A F1 drivers' meeting that was "going in circles" last weekend in Austria caused Sebastian Vettel to suddenly storm out of the room, according to Haas driver Mick Schumacher.
Vettel was fined €25,000 euros by the FIA for his premature exit that was deemed a breach of Formula 1's sporting rules by the governing body.
At the time, it was unclear why Vettel had decided to cut short his attendance of the traditional Friday evening briefing that was chaired at the Red Bull Ring by F1 race director Niels Wittich.
It later came to light that Vettel's frustration had been sparked by a lengthy discussion focused on topics such as track limits and pit entry requirements which the Aston Martin driver considered as relatively secondary issues compared to other priorities.
Schumacher shed some light on the proceedings and on why Vettel had grown impatient.
"I just felt like we were going in circles with some of the things that were discussed," said the Haas driver. "It kind of was getting longer than necessary.
"I fully understand the direction from Seb, and I think there were a lot more drivers who kind of felt the need to leave the briefing as well."
McLaren's Daniel Ricciardo also felt that the meeting was going nowhere fast.
"I don't want to speak for Seb, but sometimes we've got engineering to do," the Aussie pointed out.
"So I think sometimes if you're going back and forth, and there's always conversations, if it goes on long and without a definitive answer, then for sure some are like, ‘I gotta go.’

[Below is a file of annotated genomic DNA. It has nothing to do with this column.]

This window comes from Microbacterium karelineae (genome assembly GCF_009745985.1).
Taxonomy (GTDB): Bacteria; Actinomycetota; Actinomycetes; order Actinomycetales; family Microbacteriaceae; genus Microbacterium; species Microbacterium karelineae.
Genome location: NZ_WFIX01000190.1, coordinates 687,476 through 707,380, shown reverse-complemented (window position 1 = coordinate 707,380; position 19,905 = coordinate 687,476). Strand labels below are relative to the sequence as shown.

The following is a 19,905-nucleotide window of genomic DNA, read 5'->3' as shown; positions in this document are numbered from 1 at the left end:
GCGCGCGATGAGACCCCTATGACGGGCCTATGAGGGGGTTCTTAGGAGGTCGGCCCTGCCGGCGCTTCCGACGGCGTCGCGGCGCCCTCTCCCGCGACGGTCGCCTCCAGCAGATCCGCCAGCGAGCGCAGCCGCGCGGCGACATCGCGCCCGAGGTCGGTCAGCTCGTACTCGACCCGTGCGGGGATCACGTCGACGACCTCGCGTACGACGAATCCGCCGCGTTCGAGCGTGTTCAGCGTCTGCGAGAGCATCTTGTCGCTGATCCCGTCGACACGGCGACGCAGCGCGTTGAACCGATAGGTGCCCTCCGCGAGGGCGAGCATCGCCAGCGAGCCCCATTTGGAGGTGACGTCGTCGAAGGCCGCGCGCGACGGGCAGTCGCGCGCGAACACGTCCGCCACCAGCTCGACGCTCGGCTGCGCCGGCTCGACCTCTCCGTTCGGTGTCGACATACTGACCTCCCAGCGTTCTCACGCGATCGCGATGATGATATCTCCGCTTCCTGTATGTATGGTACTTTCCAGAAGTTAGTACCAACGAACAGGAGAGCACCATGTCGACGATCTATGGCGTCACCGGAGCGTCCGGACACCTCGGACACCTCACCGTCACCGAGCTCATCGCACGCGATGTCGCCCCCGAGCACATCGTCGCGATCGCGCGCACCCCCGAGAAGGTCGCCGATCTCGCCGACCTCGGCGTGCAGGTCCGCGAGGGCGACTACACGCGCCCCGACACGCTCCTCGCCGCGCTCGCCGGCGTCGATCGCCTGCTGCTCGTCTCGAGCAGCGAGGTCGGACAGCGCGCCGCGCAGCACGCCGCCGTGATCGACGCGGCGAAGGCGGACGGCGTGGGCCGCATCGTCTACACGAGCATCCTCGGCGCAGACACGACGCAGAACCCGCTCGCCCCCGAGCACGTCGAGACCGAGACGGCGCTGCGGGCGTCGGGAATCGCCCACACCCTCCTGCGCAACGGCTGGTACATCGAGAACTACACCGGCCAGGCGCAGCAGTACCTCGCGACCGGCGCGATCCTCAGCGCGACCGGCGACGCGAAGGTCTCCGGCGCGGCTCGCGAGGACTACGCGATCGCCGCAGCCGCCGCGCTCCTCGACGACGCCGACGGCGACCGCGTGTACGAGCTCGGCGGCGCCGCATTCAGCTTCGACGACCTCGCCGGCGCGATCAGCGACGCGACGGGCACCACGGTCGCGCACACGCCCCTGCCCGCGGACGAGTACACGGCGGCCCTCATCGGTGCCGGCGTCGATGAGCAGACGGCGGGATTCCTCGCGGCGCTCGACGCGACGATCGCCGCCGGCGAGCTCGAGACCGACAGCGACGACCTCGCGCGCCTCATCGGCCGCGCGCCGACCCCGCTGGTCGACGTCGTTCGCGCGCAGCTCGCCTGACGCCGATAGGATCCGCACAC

"Obviously Seb was a little frustrated with the back and forth. He obviously felt quite strongly about it."
On the topic of track limits, whatever rules were prescribed by Wittich in the meeting appeared to have fallen on deaf ears as the stewards noted a total 43 track infringements during Sunday's race, with four drivers – Sebastian Vettel, Pierre Gasly, Lando Norris and Zhou Guanyu – handed five second penalties.
However, the sanctions did little to instill a sense of confidence among the drivers over the consistency of the officials' decisions.
"The track limits debate this weekend has been a bit of a joke, not only in F1 but in F2 and F3," admitted Red Bull's Max Verstappen.
"It’s easy to say from the outside, yeah, but you just have to stay within the white lines. It sounds very easy, but it’s not, because when you go that quick through a corner and some of them are a bit blind, you have a bit more understeer, tyres are wearing, and it’s easy to go over the white line.
"But do you actually gain time? Maybe yes, maybe not. To be honest, it’s only like two or three corners where you can go a bit wider.
"I don’t think we should have this, ah you went 1mm over, that’s a penalty or whatever. Then just add a wall or bring some gravel back."
Schumacher, who often struggled with track limit decisions in F2, agreed that hitting a driver with a penalty for very marginally running beyond the all-important white line was "silly".
"It does look a bit silly if for going a centimetre of track you get a penalty of five seconds, and most of the time when you go off you don’t gain any lap time, which is worse," commented the German.
"It’s something to be discussed, something to see if we can improve it for the next event because I think in Paul Ricard especially it will be a big concern.”